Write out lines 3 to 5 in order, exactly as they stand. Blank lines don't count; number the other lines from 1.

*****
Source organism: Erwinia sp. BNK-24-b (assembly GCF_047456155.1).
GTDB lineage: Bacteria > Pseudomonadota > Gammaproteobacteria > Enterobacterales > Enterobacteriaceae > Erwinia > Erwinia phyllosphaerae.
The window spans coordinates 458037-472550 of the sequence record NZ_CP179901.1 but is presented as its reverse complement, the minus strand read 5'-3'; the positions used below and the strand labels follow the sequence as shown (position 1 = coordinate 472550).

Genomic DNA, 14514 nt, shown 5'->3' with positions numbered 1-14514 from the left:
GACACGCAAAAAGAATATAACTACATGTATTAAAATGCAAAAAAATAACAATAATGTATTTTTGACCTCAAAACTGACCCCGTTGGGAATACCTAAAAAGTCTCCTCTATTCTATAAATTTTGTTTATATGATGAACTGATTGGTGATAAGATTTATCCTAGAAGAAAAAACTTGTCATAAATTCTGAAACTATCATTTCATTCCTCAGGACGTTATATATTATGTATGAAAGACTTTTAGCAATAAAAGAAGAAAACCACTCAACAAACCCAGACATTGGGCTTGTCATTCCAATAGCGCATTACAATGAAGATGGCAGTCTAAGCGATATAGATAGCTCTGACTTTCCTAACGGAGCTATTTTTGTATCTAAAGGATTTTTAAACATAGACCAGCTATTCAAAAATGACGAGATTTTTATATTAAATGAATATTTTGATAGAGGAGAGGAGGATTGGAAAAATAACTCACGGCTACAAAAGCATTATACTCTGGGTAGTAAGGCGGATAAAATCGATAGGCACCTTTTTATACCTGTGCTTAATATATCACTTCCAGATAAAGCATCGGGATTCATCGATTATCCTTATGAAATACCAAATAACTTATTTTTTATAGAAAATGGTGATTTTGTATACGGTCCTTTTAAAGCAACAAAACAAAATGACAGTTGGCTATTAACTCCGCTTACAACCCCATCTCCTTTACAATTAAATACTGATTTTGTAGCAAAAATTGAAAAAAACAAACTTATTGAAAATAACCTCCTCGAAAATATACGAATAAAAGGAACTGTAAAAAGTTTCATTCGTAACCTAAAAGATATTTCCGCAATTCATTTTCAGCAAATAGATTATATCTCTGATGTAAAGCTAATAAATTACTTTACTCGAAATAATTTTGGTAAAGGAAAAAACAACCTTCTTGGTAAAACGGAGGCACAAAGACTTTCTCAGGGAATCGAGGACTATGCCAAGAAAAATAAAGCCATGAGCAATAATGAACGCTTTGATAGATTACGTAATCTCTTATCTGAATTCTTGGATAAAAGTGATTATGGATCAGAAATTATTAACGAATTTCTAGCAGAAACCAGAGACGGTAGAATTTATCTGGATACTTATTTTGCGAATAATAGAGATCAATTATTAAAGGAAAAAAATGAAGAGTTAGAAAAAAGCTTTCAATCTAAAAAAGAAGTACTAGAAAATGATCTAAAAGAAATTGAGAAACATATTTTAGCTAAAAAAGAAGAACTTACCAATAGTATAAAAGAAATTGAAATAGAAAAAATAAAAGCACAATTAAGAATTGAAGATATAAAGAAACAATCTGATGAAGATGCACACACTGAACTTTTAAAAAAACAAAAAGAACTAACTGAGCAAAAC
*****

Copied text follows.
The window spans coordinates 458037-472550 of the sequence record NZ_CP179901.1 but is presented as its reverse complement, the minus strand read 5'-3'; the positions used below and the strand labels follow the sequence as shown (position 1 = coordinate 472550).

Genomic DNA, 14514 nt, shown 5'->3' with positions numbered 1-14514 from the left:
GACACGCAAAAAGAATATAACTACATGTATTAAAATGCAAAAAAATAACAATAATGTATTTTTGACCTCAAAACTGACCCCGTTGGGAATACCTAAAAAGTCTCCTCTATTCTATAAATTTTGTTTATATGATGAACTGATTGGTGATAAGATTTATCCTAGAAGAAAAAACTTGTCATAAATTCTGAAACTATCATTTCATTCCTCAGGACGTTATATATTATGTATGAAAGACTTTTAGCAATAAAAGAAGAAAACCACTCAACAAACCCAGACATTGGGCTTGTCATTCCAATAGCGCATTACAATGAAGATGGCAGTCTAAGCGATATAGATAGCTCTGACTTTCCTAACGGAGCTATTTTTGTATCTAAAGGATTTTTAAACATAGACCAGCTATTCAAAAATGACGAGATTTTTATATTAAATGAATATTTTGATAGAGGAGAGGAGGATTGGAAAAATAACTCACGGCTACAAAAGCATTATACTCTGGGTAGTAAGGCGGATAAAATCGATAGGCACCTTTTTATACCTGTGCTTAATATATCACTTCCAGATAAAGCATCGGGATTCATCGATTATCCTTATGAAATACCAAATAACTTATTTTTTATAGAAAATGGTGATTTTGTATACGGTCCTTTTAAAGCAACAAAACAAAATGACAGTTGGCTATTAACTCCGCTTACAACCCCATCTCCTTTACAATTAAATACTGATTTTGTAGCAAAAATTGAAAAAAACAAACTTATTGAAAATAACCTCCTCGAAAATATACGAATAAAAGGAACTGTAAAAAGTTTCATTCGTAACCTAAAAGATATTTCCGCAATTCATTTTCAGCAAATAGATTATATCTCTGATGTAAAGCTAATAAATTACTTTACTCGAAATAATTTTGGTAAAGGAAAAAACAACCTTCTTGGTAAAACGGAGGCACAAAGACTTTCTCAGGGAATCGAGGACTATGCCAAGAAAAATAAAGCCATGAGCAATAATGAACGCTTTGATAGATTACGTAATCTCTTATCTGAATTCTTGGATAAAAGTGATTATGGATCAGAAATTATTAACGAATTTCTAGCAGAAACCAGAGACGGTAGAATTTATCTGGATACTTATTTTGCGAATAATAGAGATCAATTATTAAAGGAAAAAAATGAAGAGTTAGAAAAAAGCTTTCAATCTAAAAAAGAAGTACTAGAAAATGATCTAAAAGAAATTGAGAAACATATTTTAGCTAAAAAAGAAGAACTTACCAATAGTATAAAAGAAATTGAAATAGAAAAAATAAAAGCACAATTAAGAATTGAAGATATAAAGAAACAATCTGATGAAGATGCACACACTGAACTTTTAAAAAAACAAAAAGAACTAACTGAGCAAAAC